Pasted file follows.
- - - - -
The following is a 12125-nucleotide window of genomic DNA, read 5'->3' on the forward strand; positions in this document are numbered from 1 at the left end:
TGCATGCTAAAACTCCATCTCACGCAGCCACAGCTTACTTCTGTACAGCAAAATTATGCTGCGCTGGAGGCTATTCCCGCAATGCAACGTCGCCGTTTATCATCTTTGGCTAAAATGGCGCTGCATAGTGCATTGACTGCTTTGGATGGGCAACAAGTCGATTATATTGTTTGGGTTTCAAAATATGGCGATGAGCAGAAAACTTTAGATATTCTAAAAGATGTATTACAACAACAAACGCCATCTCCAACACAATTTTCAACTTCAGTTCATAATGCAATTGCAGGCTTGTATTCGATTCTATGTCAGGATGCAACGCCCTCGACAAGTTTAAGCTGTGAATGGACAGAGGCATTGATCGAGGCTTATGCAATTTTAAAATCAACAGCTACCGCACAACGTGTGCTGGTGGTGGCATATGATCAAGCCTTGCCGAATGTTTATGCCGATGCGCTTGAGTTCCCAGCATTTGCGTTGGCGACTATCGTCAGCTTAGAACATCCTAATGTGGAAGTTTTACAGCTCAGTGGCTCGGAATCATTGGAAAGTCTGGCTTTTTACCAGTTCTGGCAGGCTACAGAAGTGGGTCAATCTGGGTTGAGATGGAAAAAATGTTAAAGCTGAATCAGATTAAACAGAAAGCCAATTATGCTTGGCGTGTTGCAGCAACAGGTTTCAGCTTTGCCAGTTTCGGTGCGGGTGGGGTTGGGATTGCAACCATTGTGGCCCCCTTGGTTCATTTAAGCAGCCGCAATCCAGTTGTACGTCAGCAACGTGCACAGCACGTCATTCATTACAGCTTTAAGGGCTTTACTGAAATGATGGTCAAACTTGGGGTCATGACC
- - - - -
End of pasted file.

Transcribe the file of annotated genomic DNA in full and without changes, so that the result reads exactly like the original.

The following is a 12125-nucleotide window of genomic DNA, read 5'->3' on the forward strand; positions in this document are numbered from 1 at the left end:
TGCATGCTAAAACTCCATCTCACGCAGCCACAGCTTACTTCTGTACAGCAAAATTATGCTGCGCTGGAGGCTATTCCCGCAATGCAACGTCGCCGTTTATCATCTTTGGCTAAAATGGCGCTGCATAGTGCATTGACTGCTTTGGATGGGCAACAAGTCGATTATATTGTTTGGGTTTCAAAATATGGCGATGAGCAGAAAACTTTAGATATTCTAAAAGATGTATTACAACAACAAACGCCATCTCCAACACAATTTTCAACTTCAGTTCATAATGCAATTGCAGGCTTGTATTCGATTCTATGTCAGGATGCAACGCCCTCGACAAGTTTAAGCTGTGAATGGACAGAGGCATTGATCGAGGCTTATGCAATTTTAAAATCAACAGCTACCGCACAACGTGTGCTGGTGGTGGCATATGATCAAGCCTTGCCGAATGTTTATGCCGATGCGCTTGAGTTCCCAGCATTTGCGTTGGCGACTATCGTCAGCTTAGAACATCCTAATGTGGAAGTTTTACAGCTCAGTGGCTCGGAATCATTGGAAAGTCTGGCTTTTTACCAGTTCTGGCAGGCTACAGAAGTGGGTCAATCTGGGTTGAGATGGAAAAAATGTTAAAGCTGAATCAGATTAAACAGAAAGCCAATTATGCTTGGCGTGTTGCAGCAACAGGTTTCAGCTTTGCCAGTTTCGGTGCGGGTGGGGTTGGGATTGCAACCATTGTGGCCCCCTTGGTTCATTTAAGCAGCCGCAATCCAGTTGTACGTCAGCAACGTGCACAGCACGTCATTCATTACAGCTTTAAGGGCTTTACTGAAATGATGGTCAAACTTGGGGTCATGACC